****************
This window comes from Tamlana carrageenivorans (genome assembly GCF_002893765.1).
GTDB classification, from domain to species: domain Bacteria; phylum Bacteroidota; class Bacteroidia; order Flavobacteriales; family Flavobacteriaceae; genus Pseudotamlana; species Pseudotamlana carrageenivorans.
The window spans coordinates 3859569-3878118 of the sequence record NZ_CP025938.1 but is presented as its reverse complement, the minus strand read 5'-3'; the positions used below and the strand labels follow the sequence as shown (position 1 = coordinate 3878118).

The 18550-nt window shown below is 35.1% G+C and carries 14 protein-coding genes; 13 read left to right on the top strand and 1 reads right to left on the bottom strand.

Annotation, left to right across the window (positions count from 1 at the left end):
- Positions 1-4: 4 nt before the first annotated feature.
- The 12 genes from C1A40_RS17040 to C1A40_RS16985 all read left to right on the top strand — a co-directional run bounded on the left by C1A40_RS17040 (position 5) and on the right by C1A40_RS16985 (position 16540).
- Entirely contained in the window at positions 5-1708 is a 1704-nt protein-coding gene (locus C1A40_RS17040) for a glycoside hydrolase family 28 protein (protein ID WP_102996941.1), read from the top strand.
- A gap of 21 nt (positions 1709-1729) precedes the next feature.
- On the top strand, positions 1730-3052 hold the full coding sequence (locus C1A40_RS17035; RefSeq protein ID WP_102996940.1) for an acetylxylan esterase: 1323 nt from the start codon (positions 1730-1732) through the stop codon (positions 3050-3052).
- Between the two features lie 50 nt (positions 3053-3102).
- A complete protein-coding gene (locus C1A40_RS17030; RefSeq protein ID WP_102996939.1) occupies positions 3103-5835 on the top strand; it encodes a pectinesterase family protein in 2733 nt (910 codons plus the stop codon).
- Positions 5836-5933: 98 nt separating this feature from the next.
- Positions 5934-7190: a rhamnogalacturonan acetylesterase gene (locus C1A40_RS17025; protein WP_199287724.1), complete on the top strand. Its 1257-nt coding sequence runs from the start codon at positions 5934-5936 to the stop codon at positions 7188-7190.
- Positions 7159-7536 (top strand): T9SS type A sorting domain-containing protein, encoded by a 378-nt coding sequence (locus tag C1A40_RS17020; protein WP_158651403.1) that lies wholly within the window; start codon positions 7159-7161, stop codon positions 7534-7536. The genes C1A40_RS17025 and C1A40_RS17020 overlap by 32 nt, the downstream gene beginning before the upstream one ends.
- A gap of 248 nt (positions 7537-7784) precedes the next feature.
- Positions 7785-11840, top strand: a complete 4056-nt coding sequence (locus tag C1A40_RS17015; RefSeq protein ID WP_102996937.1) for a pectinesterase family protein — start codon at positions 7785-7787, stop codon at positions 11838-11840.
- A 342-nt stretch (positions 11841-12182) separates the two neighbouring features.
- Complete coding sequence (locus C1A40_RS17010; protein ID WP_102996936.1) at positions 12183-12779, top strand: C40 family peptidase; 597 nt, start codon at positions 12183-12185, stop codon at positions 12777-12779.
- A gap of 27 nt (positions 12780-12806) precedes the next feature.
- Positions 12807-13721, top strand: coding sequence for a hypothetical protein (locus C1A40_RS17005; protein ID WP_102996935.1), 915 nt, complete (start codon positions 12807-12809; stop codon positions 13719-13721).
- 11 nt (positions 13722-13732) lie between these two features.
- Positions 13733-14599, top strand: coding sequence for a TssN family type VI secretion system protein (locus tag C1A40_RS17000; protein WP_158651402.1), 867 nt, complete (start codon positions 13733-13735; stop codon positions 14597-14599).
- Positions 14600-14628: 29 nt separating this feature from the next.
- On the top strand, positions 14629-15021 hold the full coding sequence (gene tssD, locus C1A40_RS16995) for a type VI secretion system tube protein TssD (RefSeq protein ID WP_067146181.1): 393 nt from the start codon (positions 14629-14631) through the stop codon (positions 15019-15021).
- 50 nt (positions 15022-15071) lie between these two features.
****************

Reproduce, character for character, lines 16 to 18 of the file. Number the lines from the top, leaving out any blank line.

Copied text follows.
- A gap of 248 nt (positions 7537-7784) precedes the next feature.
- Positions 7785-11840, top strand: a complete 4056-nt coding sequence (locus tag C1A40_RS17015; RefSeq protein ID WP_102996937.1) for a pectinesterase family protein — start codon at positions 7785-7787, stop codon at positions 11838-11840.
- A 342-nt stretch (positions 11841-12182) separates the two neighbouring features.